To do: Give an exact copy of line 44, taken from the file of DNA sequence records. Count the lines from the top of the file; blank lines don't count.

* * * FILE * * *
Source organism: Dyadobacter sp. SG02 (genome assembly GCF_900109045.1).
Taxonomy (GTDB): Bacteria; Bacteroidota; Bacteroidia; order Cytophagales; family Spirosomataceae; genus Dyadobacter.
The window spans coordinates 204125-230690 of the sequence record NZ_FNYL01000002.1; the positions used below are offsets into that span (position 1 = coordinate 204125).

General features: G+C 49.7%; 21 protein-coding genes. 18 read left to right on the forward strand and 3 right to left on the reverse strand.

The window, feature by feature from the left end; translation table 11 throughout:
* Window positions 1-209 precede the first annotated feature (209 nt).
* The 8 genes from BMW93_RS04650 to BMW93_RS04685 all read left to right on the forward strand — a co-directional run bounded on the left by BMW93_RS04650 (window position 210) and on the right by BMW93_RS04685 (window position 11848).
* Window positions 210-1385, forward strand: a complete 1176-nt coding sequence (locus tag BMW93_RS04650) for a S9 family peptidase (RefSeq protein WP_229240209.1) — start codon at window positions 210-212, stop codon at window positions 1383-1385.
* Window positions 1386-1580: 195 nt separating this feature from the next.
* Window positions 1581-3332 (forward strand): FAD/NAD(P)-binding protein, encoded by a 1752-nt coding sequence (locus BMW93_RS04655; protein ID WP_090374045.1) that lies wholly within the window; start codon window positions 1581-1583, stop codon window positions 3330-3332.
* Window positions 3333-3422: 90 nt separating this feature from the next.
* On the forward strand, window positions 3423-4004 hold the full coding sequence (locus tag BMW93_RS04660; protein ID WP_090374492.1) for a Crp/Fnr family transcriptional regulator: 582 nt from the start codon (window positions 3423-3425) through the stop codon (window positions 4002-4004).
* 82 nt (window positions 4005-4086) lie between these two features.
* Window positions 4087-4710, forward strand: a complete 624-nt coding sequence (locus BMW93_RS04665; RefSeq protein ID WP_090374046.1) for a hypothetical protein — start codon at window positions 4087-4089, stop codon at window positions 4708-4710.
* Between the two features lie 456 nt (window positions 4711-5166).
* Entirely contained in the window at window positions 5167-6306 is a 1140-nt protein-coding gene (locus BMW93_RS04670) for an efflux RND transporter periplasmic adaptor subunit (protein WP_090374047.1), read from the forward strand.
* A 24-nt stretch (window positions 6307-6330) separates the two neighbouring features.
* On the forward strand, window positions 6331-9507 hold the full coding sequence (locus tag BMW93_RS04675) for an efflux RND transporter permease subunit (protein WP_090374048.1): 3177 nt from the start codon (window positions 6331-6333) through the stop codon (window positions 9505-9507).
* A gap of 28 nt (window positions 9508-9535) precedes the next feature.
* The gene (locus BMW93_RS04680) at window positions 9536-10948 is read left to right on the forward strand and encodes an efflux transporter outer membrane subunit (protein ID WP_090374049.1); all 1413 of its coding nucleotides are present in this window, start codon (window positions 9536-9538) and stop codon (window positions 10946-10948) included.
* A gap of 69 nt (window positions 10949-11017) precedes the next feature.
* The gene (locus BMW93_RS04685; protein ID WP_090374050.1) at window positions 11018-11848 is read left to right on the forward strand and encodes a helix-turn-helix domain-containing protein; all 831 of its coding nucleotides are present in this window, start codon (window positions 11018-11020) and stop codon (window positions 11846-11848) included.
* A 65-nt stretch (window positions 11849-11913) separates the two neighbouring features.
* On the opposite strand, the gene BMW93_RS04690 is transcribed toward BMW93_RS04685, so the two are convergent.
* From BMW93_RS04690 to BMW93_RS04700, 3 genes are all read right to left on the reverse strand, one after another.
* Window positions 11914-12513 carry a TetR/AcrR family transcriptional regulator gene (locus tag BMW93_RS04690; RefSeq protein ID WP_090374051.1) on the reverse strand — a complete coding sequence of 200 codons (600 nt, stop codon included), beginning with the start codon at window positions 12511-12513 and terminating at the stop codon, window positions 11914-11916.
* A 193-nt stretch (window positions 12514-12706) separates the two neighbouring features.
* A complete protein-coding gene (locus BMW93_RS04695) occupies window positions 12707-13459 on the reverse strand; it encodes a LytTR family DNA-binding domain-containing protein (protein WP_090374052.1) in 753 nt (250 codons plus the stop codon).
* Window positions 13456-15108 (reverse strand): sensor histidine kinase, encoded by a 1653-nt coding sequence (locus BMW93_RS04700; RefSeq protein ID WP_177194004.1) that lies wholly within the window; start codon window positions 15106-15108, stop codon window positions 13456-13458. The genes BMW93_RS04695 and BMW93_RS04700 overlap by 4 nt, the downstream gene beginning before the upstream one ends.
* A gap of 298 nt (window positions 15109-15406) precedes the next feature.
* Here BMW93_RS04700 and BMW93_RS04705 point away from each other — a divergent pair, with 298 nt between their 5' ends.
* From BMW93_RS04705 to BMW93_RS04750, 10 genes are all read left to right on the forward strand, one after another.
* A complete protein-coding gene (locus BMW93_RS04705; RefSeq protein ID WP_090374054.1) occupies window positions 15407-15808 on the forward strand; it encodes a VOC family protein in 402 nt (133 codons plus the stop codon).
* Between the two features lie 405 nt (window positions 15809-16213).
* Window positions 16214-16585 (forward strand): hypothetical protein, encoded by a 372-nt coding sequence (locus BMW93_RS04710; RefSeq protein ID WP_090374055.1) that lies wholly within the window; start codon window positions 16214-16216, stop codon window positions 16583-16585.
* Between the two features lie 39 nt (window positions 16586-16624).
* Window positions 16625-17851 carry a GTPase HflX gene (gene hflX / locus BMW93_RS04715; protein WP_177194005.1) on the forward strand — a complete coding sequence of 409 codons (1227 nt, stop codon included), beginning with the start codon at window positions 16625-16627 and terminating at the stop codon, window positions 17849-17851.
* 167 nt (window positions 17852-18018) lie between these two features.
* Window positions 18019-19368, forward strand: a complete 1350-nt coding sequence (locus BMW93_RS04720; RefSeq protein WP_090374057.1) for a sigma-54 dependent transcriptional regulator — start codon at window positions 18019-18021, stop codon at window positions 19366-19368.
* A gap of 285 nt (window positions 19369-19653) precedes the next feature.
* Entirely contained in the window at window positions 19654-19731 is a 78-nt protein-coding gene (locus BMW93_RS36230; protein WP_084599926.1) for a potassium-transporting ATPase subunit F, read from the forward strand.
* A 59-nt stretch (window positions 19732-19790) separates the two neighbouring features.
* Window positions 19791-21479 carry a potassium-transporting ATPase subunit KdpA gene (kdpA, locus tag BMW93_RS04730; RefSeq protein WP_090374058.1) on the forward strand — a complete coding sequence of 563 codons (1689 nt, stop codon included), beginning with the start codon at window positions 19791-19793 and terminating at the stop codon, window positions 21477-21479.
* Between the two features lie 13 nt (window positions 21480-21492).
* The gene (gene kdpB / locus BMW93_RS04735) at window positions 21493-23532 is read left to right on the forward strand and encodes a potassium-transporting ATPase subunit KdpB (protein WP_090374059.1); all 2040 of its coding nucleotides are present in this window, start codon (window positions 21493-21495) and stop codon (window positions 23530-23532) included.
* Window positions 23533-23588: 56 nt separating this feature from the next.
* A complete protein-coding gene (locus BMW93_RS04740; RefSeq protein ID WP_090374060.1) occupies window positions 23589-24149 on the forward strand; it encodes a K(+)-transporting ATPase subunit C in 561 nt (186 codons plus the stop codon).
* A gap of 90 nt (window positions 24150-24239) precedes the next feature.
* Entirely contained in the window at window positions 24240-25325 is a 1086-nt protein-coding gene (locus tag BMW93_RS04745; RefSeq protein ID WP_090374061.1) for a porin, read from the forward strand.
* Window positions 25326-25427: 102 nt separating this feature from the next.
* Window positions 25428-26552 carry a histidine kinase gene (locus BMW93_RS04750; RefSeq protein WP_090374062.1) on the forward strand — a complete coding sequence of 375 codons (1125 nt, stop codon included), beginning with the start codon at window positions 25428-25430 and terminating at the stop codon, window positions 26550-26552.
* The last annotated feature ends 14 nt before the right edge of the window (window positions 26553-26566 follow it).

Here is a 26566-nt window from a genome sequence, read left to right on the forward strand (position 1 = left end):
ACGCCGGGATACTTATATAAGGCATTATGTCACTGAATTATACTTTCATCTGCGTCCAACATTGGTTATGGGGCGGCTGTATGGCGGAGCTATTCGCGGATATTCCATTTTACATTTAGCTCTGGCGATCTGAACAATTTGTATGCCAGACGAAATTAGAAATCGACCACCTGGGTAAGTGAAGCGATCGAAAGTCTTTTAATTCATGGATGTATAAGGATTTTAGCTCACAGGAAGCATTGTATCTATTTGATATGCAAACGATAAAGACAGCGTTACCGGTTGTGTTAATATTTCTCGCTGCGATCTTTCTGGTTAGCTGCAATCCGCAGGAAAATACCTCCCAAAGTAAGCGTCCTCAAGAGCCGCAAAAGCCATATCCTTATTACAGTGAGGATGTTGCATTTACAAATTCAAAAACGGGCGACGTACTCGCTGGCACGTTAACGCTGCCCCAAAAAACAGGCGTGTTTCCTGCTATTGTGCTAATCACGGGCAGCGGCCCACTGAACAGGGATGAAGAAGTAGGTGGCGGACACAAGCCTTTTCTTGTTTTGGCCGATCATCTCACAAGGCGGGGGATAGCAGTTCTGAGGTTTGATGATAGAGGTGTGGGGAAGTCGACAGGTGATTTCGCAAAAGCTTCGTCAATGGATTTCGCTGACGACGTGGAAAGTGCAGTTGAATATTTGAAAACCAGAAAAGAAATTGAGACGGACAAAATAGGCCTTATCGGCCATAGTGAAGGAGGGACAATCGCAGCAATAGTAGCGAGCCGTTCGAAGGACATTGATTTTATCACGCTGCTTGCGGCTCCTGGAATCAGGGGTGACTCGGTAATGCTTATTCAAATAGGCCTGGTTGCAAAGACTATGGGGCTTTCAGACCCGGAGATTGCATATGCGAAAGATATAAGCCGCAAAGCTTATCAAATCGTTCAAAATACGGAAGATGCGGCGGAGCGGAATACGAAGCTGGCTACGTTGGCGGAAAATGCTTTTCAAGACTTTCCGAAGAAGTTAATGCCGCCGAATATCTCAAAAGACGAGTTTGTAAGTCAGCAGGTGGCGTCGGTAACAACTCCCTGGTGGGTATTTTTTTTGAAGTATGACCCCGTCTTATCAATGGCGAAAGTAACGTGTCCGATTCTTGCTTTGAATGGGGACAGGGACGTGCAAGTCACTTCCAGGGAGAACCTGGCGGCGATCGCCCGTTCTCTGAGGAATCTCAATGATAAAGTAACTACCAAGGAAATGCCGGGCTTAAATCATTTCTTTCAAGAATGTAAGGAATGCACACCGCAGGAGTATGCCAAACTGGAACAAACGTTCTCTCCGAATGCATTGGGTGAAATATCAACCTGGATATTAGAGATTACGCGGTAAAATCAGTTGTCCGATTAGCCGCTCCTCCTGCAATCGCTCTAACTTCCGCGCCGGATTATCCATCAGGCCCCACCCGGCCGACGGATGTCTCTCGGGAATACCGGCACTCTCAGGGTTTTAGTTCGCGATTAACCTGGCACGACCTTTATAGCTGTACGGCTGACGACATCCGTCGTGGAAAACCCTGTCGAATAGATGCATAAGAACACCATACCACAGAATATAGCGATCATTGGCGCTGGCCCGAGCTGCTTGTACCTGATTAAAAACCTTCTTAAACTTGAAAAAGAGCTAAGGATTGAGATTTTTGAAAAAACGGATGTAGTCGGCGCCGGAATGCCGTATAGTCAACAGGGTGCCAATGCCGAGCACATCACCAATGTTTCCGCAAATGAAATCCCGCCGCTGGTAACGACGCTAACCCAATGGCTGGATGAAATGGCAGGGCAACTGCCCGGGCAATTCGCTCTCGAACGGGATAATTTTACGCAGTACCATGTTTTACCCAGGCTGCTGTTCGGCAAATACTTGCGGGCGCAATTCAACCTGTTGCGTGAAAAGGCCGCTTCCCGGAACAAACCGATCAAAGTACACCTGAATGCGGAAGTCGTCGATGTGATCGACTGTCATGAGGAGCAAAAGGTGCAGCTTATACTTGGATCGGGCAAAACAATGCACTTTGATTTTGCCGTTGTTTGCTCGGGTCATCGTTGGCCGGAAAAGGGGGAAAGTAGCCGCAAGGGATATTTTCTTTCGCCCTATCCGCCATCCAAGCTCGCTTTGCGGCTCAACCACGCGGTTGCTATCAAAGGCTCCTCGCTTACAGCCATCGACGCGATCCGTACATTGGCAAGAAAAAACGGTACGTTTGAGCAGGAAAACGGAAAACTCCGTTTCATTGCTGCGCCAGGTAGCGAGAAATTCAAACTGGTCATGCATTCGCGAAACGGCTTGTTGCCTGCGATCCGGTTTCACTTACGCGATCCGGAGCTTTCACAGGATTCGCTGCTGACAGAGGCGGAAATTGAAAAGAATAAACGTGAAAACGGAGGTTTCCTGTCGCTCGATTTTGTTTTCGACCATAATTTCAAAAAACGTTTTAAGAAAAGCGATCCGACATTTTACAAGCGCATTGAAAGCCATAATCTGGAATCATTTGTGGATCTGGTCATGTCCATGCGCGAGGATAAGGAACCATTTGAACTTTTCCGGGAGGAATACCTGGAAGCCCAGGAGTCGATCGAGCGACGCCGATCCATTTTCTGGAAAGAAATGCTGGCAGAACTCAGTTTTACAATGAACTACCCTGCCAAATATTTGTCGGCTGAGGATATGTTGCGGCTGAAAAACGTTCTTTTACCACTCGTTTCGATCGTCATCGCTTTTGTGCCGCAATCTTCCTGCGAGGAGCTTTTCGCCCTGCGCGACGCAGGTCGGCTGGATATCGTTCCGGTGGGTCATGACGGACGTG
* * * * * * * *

* Between the two features lie 13 nt (window positions 21480-21492).